DEPARTMENT OF DEFENSE - CONGRESSIONALLY DIRECTED MEDICAL RESEARCH PROGRAMS

Development of Novel Kinocidin-Based Anti-Infective Therapeutics

Principal Investigator: YEAMAN, MICHAEL R
Institution Receiving Award: LOS ANGELES BIOMEDICAL RESEARCH INSTITUTE AT HARBOR-UCLA MEDICAL CENTER
Program: DMRDP
Proposal Number: DM110399
Award Number: W81XWH-12-2-0101
Funding Mechanism: Military Infectious Diseases Applied Research Award
Partnering Awards:
Award Amount: $1,979,057.81


PUBLIC ABSTRACT

U.S. military personnel face increased risk of infection by pathogenic microbes. Moreover, conditions of warfare and combat injury pose the additional risk of infection due to organisms that are resistant to conventional antibiotics or for which vaccines are not available. In a variety of settings, U.S. military personnel face risks of superficial or penetrating wound injuries, burns, suboptimal hygiene, sleep dysregulations, heightened physical and/or emotional stress, and suboptimal nutrition -- all of which further reduce immune defenses and increase vulnerability to infection.

The principal goal of this project is to rapidly accelerate a novel anti-infective and immune enhancement technology designed to protect U.S. military and defense personnel from resistant and emerging pathogens. Application of a novel and antibiotic-enhancing anti-infective agents that act also to amplify the immune system would be a breakthrough advance in protecting military and defense personnel. The kinocidin peptide technology is designed to achieve this very goal. The peptide technology is designed from proteins that are expressly designed by nature to function systemically in the human bloodstream or in a targeted manner directed at wound sites. This strategy overcomes the historical limitations of classical antimicrobial peptides, which have been fraught with key issues of stability in blood and/or toxicity. The novel peptides directly inhibit or kill multidrug-resistant pathogens, amplify white blood cell function, work together with conventional antibiotics, and may speed wound healing. Together, these features make the technology in the current study of especially high relevance to the U.S. military.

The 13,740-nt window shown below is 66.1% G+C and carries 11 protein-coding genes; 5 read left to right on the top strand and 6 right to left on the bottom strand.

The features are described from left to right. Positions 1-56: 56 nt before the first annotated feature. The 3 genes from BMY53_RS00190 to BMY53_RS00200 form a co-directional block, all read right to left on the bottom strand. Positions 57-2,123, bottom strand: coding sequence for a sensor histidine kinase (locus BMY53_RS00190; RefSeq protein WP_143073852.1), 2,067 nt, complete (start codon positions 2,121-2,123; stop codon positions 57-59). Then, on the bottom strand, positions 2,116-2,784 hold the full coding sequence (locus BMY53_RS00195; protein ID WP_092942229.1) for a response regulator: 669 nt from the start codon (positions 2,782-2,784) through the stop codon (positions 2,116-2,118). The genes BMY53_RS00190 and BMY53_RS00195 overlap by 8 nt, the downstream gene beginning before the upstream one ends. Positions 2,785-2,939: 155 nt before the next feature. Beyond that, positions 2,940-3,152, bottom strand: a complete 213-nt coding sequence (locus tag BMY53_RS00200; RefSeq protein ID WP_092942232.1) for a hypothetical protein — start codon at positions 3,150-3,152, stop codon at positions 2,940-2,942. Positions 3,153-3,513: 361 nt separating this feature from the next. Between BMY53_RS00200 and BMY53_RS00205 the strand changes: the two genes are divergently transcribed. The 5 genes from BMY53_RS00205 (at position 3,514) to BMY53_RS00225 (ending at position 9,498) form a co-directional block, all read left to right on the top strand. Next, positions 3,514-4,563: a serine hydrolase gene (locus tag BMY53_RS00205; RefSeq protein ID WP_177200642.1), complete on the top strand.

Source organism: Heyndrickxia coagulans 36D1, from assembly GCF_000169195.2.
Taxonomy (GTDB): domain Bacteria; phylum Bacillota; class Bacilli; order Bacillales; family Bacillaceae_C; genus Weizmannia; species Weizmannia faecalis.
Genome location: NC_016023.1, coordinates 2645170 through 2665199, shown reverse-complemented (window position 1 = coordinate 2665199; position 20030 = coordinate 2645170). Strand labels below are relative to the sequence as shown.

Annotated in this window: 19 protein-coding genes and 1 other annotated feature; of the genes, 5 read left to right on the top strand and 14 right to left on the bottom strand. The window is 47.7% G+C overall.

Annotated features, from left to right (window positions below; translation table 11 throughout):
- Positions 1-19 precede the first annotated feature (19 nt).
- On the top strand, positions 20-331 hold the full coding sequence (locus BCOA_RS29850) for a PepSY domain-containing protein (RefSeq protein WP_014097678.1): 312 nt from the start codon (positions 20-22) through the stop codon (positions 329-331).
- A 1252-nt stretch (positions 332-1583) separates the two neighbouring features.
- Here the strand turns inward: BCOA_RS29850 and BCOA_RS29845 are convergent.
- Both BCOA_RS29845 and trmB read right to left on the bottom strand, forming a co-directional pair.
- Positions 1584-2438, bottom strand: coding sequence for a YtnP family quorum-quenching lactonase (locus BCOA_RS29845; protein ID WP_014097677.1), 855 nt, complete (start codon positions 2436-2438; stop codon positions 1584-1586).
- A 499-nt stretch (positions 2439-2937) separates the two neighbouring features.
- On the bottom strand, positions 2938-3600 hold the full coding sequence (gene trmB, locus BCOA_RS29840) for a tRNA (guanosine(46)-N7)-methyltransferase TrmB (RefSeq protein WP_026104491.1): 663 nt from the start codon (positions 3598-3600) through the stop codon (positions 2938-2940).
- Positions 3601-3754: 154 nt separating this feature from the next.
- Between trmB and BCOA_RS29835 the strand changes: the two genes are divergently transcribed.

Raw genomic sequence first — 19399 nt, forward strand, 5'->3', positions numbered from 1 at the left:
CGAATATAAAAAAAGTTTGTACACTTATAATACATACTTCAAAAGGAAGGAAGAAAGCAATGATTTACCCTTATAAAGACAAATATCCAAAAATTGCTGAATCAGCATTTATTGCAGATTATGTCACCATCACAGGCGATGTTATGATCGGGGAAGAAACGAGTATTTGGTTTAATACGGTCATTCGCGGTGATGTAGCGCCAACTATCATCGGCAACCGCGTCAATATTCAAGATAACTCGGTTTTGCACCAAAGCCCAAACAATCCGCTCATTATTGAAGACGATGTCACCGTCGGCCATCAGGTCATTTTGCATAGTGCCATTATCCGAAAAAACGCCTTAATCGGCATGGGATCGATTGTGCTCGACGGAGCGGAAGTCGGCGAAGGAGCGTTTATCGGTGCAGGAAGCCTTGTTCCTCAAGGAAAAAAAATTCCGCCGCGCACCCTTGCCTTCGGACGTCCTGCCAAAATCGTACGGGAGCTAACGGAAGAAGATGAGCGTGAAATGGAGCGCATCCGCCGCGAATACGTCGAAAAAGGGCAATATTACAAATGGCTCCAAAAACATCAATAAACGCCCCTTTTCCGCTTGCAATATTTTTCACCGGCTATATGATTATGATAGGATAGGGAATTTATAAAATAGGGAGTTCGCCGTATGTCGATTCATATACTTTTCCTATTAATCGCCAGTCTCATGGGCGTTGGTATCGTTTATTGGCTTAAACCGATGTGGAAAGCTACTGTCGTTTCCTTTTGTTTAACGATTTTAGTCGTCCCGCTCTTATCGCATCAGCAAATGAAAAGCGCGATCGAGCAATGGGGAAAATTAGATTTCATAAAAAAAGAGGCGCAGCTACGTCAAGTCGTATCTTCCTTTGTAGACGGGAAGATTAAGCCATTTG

The proposed research follows a strategic and highly logical plan to accelerate preclinical development and lay an ideal groundwork for immediate follow-on clinical testing. The study molecules will first be prioritized for efficacy against Gram-negative bacterial pathogens of utmost importance to U.S. military wounds and injuries. To do so, the studies will define mechanisms of action of the peptides versus these organisms alone and in combination with existing antibiotics. Next, we will translate the most effective peptide and peptide plus antibiotic combinations to animal models of infection caused by these life-threatening bacteria. Lastly, we will accelerate preclinical production of the lead peptides through studies designed to optimize commercially scalable manufacturing.

The proposed peptide technology represents breakthrough biological agents that have striking and amplified efficacy against dangerous pathogens in human blood, highly favorable safety profiles, and the ability to increase while blood cell defenses and that function in a favorable way with conventional antibiotics. Therefore, accelerating the preclinical development of this exciting new anti-infective technology to address antibiotic-resistant pathogens directly and to enhance immune defenses and wound healing is an urgent and high priority to protect U.S. military personnel.